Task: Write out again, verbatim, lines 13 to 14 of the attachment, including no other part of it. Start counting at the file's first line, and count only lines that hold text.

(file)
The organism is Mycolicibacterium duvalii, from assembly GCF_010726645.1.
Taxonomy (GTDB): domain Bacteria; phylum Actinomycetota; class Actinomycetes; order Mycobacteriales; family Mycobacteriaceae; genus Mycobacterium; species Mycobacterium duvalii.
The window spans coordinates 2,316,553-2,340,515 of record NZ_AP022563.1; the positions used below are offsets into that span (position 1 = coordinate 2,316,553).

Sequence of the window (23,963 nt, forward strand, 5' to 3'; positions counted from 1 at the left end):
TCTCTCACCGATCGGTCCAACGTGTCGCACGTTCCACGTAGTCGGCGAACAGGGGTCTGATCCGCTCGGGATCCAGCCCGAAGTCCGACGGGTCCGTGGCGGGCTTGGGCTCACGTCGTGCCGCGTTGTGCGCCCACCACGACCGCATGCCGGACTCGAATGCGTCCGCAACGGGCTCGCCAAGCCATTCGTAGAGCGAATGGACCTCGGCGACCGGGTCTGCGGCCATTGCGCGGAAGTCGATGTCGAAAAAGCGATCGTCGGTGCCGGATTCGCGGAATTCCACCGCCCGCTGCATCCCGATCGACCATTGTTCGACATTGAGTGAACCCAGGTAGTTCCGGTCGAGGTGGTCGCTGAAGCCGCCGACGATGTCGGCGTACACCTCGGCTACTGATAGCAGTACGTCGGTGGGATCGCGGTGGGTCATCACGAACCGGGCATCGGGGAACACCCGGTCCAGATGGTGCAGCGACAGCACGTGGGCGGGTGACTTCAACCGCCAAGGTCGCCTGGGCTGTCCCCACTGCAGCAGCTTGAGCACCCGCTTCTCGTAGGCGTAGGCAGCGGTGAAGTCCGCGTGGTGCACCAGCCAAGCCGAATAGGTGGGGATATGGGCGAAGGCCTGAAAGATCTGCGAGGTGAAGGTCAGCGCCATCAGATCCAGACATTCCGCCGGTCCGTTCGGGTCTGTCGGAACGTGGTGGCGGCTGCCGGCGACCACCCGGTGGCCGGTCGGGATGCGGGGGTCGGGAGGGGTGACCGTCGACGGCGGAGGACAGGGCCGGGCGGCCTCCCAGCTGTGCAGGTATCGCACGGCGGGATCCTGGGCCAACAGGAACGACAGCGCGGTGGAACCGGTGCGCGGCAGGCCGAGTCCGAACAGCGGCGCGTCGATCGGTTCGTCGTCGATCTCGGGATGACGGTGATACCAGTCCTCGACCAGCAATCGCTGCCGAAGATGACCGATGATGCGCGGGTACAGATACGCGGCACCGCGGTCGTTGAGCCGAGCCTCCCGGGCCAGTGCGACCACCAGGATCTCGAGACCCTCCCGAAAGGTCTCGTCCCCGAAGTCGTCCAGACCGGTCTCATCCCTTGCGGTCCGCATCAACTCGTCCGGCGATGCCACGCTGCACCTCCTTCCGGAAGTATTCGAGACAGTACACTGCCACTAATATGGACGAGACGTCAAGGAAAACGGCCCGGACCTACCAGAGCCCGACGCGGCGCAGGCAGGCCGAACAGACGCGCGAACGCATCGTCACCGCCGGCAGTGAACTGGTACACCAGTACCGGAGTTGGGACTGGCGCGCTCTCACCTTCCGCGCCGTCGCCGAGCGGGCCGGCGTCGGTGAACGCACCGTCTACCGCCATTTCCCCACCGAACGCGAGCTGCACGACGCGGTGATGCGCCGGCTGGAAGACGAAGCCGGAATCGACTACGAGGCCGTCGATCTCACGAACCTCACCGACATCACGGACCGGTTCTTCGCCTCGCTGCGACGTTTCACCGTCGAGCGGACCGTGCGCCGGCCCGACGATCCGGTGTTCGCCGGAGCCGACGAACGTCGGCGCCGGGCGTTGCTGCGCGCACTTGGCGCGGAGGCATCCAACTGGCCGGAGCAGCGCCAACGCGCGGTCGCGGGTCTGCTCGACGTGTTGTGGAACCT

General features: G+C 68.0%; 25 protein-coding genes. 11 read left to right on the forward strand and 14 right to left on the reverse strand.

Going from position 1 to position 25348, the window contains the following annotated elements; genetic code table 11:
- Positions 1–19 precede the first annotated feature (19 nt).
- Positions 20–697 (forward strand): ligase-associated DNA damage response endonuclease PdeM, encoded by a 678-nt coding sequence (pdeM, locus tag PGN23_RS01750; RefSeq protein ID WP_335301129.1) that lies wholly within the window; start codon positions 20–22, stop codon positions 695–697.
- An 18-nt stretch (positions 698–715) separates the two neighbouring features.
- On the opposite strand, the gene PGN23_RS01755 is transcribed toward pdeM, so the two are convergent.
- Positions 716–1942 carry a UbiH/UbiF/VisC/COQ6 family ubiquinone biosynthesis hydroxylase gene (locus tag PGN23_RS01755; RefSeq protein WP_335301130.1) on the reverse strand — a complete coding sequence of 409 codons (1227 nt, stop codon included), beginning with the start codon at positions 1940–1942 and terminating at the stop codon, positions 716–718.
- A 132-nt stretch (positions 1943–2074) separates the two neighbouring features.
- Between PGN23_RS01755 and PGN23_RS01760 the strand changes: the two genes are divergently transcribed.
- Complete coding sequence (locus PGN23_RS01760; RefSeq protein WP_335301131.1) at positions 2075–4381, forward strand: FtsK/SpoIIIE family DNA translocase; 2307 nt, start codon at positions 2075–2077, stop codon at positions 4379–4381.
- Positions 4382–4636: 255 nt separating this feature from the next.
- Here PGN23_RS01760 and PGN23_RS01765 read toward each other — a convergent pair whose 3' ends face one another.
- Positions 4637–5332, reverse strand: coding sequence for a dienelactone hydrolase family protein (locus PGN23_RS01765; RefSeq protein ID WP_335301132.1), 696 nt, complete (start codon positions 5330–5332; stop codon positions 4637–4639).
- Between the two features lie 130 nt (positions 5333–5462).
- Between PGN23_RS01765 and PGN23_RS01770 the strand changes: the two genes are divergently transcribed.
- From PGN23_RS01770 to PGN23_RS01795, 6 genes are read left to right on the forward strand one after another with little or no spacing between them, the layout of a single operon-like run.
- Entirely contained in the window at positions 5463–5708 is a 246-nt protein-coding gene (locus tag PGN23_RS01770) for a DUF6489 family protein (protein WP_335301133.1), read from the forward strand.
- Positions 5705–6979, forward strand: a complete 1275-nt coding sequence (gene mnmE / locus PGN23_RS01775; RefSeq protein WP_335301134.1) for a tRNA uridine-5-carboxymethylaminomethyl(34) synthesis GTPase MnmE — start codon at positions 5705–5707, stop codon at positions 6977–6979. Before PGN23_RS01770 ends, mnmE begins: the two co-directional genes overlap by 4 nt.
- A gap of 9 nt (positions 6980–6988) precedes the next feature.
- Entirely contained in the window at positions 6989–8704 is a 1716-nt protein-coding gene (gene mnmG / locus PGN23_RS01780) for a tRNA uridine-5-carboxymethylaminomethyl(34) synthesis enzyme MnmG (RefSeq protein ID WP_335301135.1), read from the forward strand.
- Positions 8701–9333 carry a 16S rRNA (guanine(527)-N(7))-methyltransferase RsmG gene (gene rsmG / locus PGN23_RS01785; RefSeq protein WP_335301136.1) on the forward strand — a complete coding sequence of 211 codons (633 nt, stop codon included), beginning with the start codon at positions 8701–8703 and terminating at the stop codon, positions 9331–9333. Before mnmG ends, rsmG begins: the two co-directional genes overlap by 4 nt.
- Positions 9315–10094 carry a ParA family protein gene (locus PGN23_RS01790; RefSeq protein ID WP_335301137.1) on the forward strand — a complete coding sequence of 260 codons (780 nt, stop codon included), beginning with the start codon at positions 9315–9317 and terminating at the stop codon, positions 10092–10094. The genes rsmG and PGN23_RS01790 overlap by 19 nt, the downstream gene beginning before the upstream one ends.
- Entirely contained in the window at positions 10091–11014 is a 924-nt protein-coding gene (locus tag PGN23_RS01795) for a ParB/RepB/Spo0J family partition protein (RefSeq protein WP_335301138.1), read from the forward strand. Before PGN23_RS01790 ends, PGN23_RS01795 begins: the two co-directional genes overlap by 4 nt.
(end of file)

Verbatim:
- A 132-nt stretch (positions 1943–2074) separates the two neighbouring features.
- Between PGN23_RS01755 and PGN23_RS01760 the strand changes: the two genes are divergently transcribed.